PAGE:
Here’s where Jane Austen’s real life and ‘Persuasion’ intersect in Bath
Jane Austen was no stranger to Bath when she wrote “Persuasion.” Here are seven locations that appear in both her letters to her sister and in the novel.
In the book: Lady Dalrymple, a highfalutin’ Elliot relative, has a home in Laura Place. Sir Walter is eager to reconnect with her.
It was very desirable that the connexion should be renewed, if it could be done, without any compromise of propriety on the side of the Elliots…. They visited in Laura Place, they had the cards of Dowager Viscountess Dalrymple, and the Honourable Miss Carteret, to be arranged wherever they might be most visible: and “Our cousins in Laura Place,”–“Our cousin, Lady Dalrymple and Miss Carteret,” were talked of to everybody.
Letter to Cassandra (Jan. 3, 1801): There are three parts of Bath which we have thought of as likely to have houses in them — Westgate Buildings, Charles Street, and some of the short streets leading from Laura Place or Pulteney Street.
Letter to Cassandra (Jan. 21-22, 1801): I join with you in wishing for the Environs of Laura place, but do not venture to expect it.
In the book: The Crofts are lodging in Gay Street.
The Crofts had placed themselves in lodgings in Gay Street, perfectly to Sir Walter’s satisfaction. He was not at all ashamed of the acquaintance, and did, in fact, think and talk a great deal more about the Admiral, than the Admiral ever thought or talked about him.
Letter to Cassandra (Jan. 3, 1801): The houses in the streets near Laura Place I should expect to be above our price. Gay Street would be too high, except only the lower house on the left-hand side as you ascend. Towards that my mother has no disinclination; it used to be lower rented than any other house in the row, from some inferiority in the apartments.
Letter to Cassandra (April 21-23, 1805): Mr. Hampson is here; this must interest Martha; I met him the other morning in his way (as he said) to Green Park Bgs; I trusted to his forgetting our number in Gay St when I gave it him, & so I conclude he has, as he [has omitted] not yet called.
In the book: While out with Lady Russell, Anne spots Frederick on Pulteney Street. Anne worries about Lady Russell’s reaction when she spots him.
The following morning Anne was out with her friend, and for the first hour, in an incessant and fearful sort of watch for him in vain; but at last, in returning down Pulteney Street, she distinguished him on the right hand pavement at such a distance as to have him in view the greater part of the street. She looked instinctively at Lady Russell; but not from any mad idea of her recognising him so soon as she did herself. No, it was not to be supposed that Lady Russell would perceive him till they were nearly opposite.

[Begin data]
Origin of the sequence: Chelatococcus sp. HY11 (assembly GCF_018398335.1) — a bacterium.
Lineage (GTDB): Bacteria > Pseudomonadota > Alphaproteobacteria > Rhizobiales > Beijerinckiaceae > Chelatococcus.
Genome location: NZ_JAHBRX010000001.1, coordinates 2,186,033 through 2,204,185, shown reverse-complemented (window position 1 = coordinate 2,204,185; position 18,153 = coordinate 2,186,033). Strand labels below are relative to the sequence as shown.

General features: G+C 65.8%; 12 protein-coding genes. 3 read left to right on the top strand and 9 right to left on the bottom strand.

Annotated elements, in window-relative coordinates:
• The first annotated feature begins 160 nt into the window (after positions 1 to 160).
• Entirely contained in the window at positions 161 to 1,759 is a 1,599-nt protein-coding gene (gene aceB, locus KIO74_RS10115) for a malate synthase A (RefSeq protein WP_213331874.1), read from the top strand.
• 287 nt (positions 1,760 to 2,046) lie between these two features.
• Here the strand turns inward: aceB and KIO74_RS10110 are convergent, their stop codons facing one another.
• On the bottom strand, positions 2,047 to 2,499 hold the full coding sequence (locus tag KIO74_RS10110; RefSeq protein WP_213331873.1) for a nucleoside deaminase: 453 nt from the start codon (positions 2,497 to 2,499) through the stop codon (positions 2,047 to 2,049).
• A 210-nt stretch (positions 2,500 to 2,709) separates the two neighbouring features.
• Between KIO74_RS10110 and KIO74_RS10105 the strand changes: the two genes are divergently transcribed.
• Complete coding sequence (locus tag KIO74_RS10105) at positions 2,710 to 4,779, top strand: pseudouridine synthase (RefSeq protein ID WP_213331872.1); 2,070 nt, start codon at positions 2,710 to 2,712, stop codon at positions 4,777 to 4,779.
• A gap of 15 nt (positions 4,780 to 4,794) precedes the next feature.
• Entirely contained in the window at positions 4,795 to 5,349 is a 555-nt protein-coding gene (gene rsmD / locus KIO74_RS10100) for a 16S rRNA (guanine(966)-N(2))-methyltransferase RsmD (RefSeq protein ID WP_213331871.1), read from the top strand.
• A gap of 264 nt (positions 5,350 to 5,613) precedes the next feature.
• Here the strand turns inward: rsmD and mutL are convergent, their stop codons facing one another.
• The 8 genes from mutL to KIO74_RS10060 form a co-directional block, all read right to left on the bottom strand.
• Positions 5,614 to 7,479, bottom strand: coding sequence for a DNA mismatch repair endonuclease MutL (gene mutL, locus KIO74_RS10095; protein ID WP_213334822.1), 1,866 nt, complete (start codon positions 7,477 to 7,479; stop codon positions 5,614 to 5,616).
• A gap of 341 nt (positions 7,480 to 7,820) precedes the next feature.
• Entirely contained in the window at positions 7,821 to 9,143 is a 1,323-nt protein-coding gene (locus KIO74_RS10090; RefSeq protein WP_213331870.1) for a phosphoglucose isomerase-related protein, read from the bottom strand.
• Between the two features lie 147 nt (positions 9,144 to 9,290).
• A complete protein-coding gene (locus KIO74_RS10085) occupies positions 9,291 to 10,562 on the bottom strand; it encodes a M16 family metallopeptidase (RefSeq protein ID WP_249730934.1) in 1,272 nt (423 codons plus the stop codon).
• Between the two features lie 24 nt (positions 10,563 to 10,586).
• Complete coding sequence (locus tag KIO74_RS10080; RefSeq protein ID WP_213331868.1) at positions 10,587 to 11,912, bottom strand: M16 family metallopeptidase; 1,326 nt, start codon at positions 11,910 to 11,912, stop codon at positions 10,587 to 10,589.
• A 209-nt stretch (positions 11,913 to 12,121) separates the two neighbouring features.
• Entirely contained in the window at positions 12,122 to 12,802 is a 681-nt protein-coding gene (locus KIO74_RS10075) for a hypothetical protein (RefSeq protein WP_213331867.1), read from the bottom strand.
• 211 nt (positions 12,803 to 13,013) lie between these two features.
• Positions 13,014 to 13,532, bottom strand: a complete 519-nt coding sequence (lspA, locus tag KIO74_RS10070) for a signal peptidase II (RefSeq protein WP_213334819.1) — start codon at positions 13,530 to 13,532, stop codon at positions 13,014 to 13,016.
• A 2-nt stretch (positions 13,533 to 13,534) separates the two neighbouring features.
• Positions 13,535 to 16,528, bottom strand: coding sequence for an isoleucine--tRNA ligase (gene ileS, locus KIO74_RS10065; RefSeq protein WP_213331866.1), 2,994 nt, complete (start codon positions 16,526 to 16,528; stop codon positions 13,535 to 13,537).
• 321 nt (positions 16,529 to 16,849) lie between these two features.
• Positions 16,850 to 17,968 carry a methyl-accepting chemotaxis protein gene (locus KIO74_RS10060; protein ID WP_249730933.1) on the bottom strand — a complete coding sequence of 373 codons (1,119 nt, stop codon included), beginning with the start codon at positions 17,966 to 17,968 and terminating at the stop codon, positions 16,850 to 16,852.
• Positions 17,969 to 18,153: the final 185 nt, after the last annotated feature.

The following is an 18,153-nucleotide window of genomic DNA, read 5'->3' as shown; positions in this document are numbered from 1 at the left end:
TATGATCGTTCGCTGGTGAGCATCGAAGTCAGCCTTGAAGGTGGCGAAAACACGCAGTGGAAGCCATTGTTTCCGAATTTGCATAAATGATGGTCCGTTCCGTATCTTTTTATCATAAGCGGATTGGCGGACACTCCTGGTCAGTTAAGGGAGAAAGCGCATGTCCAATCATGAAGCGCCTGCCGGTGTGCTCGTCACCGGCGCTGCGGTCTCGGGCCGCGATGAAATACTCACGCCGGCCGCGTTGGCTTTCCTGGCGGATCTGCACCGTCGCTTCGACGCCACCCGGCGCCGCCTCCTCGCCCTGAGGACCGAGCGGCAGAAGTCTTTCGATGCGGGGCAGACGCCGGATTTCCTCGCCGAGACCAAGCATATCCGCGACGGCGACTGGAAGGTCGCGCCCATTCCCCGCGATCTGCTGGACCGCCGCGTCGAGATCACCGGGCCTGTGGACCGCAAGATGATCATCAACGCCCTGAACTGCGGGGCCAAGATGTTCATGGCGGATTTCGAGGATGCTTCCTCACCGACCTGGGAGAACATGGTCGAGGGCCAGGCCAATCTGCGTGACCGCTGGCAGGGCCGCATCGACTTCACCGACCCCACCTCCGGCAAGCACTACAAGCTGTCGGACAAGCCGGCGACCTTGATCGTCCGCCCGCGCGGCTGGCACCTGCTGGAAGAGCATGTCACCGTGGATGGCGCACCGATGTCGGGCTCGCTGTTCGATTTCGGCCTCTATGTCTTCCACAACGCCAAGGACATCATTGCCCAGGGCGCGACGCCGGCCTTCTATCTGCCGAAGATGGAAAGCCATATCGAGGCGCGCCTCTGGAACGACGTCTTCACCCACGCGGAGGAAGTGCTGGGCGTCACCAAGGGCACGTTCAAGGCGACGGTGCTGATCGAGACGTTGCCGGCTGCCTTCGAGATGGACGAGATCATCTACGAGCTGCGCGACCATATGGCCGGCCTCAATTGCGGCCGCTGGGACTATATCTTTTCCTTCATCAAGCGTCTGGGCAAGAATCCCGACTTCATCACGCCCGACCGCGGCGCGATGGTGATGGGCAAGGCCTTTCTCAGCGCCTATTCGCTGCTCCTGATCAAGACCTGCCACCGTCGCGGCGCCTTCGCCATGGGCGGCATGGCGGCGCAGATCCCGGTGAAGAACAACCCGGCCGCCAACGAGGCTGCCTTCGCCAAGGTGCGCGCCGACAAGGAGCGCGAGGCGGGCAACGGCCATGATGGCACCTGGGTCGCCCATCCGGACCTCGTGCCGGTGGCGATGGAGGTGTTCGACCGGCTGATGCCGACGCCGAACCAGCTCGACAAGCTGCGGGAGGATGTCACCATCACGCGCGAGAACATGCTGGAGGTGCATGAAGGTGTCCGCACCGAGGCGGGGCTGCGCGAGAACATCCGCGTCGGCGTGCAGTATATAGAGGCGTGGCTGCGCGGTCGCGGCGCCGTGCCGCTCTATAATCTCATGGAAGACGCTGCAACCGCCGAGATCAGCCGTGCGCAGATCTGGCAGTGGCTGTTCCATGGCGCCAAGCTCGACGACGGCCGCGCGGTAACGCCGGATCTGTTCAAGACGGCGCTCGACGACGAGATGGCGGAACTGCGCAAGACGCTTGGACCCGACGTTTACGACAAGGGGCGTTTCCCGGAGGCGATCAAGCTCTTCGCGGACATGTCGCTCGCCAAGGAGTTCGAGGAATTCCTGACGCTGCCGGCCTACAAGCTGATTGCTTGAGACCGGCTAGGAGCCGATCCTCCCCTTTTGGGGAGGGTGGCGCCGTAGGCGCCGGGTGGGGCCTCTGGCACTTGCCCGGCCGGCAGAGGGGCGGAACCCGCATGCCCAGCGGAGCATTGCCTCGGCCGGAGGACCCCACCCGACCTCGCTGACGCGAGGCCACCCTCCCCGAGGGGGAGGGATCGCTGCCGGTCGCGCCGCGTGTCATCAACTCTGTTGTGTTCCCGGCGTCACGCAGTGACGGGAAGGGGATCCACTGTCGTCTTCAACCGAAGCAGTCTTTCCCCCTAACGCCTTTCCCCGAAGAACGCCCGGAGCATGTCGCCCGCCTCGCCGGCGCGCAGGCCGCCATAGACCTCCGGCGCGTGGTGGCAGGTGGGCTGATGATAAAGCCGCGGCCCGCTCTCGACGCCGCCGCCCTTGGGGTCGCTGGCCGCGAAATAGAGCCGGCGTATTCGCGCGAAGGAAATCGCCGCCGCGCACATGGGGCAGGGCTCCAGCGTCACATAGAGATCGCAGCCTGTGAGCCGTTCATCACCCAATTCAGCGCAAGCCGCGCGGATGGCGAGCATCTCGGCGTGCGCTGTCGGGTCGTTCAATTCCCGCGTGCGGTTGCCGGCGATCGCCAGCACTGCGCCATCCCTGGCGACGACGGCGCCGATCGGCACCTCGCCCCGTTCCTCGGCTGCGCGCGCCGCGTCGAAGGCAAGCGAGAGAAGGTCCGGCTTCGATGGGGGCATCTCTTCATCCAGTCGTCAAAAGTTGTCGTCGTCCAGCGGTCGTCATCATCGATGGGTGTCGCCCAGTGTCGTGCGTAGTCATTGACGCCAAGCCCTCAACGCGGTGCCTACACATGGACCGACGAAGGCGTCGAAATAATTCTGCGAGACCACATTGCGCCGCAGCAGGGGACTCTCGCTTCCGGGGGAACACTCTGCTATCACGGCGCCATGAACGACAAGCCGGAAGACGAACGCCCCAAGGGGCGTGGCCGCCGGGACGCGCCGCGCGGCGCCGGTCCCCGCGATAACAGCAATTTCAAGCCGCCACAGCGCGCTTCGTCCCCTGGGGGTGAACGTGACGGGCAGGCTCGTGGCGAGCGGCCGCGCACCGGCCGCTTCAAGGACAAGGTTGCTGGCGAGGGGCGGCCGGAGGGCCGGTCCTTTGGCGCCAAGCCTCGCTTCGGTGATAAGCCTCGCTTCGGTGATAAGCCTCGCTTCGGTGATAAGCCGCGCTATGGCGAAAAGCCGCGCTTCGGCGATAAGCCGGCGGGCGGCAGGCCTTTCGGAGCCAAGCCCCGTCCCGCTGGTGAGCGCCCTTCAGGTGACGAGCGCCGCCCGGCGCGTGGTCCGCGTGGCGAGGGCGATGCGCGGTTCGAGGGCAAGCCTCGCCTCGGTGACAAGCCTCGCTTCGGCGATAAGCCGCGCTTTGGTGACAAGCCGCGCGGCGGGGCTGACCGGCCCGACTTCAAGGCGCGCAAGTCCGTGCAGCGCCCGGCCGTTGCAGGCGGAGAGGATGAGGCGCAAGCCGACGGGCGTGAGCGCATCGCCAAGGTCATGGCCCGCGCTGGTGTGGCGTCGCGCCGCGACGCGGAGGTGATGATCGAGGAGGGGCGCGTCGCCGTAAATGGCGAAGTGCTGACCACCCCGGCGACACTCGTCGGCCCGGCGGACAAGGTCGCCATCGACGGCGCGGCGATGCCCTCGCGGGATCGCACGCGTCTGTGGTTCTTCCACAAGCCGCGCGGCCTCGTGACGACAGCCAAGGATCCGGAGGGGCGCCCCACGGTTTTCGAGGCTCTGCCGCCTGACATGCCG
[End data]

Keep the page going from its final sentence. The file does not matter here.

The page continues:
Letter to Cassandra (Jan, 3, 1801): There are three parts of Bath which we have thought of as likely to have houses in them — Westgate Buildings, Charles Street, and some of the short streets leading from Laura Place or Pulteney Street.
Letter to Cassandra (Feb. 9, 1813): I have had Letters from my Aunt & from Charles within these few days. … She talks of being another fortnight at Scarlets; she is really anxious I can beleive to get to Bath, as they have an apprehension of their House in Pulteney St having been broken into.
In the book: It’s a good people-watching spot for Mary.
[Anne] was entreated to give them as much of her time as possible, invited for every day and all day long, or rather claimed as part of the family; and, in return, she naturally fell into all her wonted ways of attention and assistance, and on Charles’s leaving them together, was listening to Mrs Musgrove’s history of Louisa, and to Henrietta’s of herself, giving opinions on business, and recommendations to shops; with intervals of every help which Mary required, from altering her ribbon to settling her accounts; from finding her keys, and assorting her trinkets, to trying to convince her that she was not ill-used by anybody; which Mary, well amused as she generally was, in her station at a window overlooking the entrance to the Pump Room, could not but have her moments of imagining.
Letter to Cassandra (June 2, 1799): I have never seen an old Woman at the Pump room.
In the book: The Musgrove girls think the square isn’t the most hoppin’ part of town.
“I hope we shall be in Bath in the winter; but remember, papa, if we do go, we must be in a good situation: none of your Queen Squares for us!”
Letter to Cassandra (Jan. 21-22, 1801): My Mother hankers after the Square dreadfully, & it is but natural to supposed that my Uncle with take her part.
In the book: Anne’s friend Mrs. Smith lives at Westgate Buildings. Sir Walter was not happy about Anne lowering herself to visit Mrs. Smith.
“Westgate Buildings!” said he, “and who is Miss Anne Elliot to be visiting in Westgate Buildings? A Mrs Smith. A widow Mrs Smith; and who was her husband? One of five thousand Mr Smiths whose names are to be met with everywhere. And what is her attraction? That she is old and sickly. Upon my word, Miss Anne Elliot, you have the most extraordinary taste! Everything that revolts other people, low company, paltry rooms, foul air, disgusting associations are inviting to you.”
Letter to Cassandra (Jan. 3, 1801): Westgate Buildings, though quite in the lower part of the town, are not badly situated themselves. The street is broad, and has rather a good appearance.
In the book: The White Hart is where the Musgroves have lodgings.
Anne convinced herself that a day’s delay of the intended communication could be of no consequence, and hastened forward to the White Hart, to see again the friends and companions of the last autumn, with an eagerness of good-will which many associations contributed to form.
Letter to Cassandra (Sept. 15-16 1813): Now for Bath. Poor F. Cage has suffered a good deal from her accident. The noise of the White Hart was terrible to her.